Humble bread tags go a long way to help

Debbie Knowles is collecting the humble little bread tags from around the Bundaberg Region to help disadvantaged people have access to wheelchairs in the initiative Bread Tags for Wheelchairs.
Debbie Knowles is collecting bread tags from around the Bundaberg Region to help disadvantaged people have access to wheelchairs through the initiative Bread Tags for Wheelchairs.

Did you know the humble bread tag can be recycled to fund valuable items such as wheelchairs?

Well, Bundaberg’s Debbie Knowles knows the little pieces of plastic can go a long way, and that’s why it’s her mission to collect as many bread tags as she can.

The effort is to help disadvantaged people have access to wheelchairs and Debbie needs the Bundaberg community to get on board.

The initiative Bread Tags for Wheelchairs was started in South Africa in 2006 by Mary Honeybun, and has now gone global, with Debbie setting up the local collection in the Bundaberg Region.

The community program’s aim is for individuals and organisations to collect bread tags, which are then sold to recyclers, and the money then pays for wheelchairs for the less fortunate.

It takes about 500kg of bread tags to fund two or three wheelchairs for people in South Africa.

“It’s early days, I think I am the first in Bundaberg to set up a collection point as I just registered last week, but I hope to help make a difference,” Debbie said.

“Everyone has a bread tie or two hanging about in their kitchen; if they collect them in a jar they add up and can go a long way!”

Learning from a young age

Bread Tags
Working in childcare Debbie Knowles says it's important to teach children like Noah Wilson to help the environment.

Debbie said it's a win-win situation as less fortunate people would “get their legs” while keeping the plastic tags from entering the Bundaberg Region’s environment.

She said teaching the next generation to think about small ways to help keep the world sustainable was vital.

“I work in childcare and I think it’s important to teach young children about these programs from an early age,” she said.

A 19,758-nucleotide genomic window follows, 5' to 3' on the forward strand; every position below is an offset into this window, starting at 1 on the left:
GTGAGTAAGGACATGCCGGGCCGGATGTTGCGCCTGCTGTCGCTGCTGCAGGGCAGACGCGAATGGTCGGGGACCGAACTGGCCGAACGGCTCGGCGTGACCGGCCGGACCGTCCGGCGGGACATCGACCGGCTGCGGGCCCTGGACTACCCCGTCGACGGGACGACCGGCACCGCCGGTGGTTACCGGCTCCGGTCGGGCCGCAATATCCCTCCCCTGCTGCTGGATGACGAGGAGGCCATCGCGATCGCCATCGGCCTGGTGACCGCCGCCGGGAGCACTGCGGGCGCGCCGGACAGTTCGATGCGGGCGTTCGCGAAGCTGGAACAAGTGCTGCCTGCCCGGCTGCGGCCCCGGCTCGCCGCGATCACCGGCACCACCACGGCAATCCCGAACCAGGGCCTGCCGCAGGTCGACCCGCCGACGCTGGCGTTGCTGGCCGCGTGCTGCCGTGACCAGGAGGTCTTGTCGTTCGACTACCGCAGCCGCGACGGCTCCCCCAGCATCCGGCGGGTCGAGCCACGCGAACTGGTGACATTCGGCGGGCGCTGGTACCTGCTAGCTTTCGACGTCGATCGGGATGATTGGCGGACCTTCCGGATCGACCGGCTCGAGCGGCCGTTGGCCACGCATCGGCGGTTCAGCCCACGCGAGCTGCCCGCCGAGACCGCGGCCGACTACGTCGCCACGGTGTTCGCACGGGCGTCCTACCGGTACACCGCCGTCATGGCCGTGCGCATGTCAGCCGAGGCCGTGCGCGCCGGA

“I am big on recycling and this is just another item we can all look at to save it from entering the environment.”

Everyone can play a part

Debbie said the more people collecting the bread tags the better, and she’s calling on Bundaberg business to jump on board too.

“Businesses such as take away stores, which use a lot of bread, would be ideal collectors,” she said.

“But all businesses can get involved with a collection tub for employees and customers to drop the tags in – then give me a call and I will come and collect it or it can be dropped in my mailbox.”

Debbie said it may seem like a lot of work, but really it was easier than most people realised.

“If people eat one loaf of bread a week, they can collect a months’ worth,” she said.

Deb’s Helping Hands Community Support

This isn’t the first time Debbie and her husband Geoff have rallied together in support of others. Every year the pair take part in fundraising for Camp Quality through the annual Escarpade, Australia's happiest and wackiest outback motoring adventure helping to make a difference to kids that are impacted by cancer.

They lost their son Brendan to cancer in 2007, and Debbie said they took part in these type of community causes with no expectations of anything in return.

“We know what it’s like to be helped; that’s why we want to give back where ever we can,” she said.

To find out how you can help click here.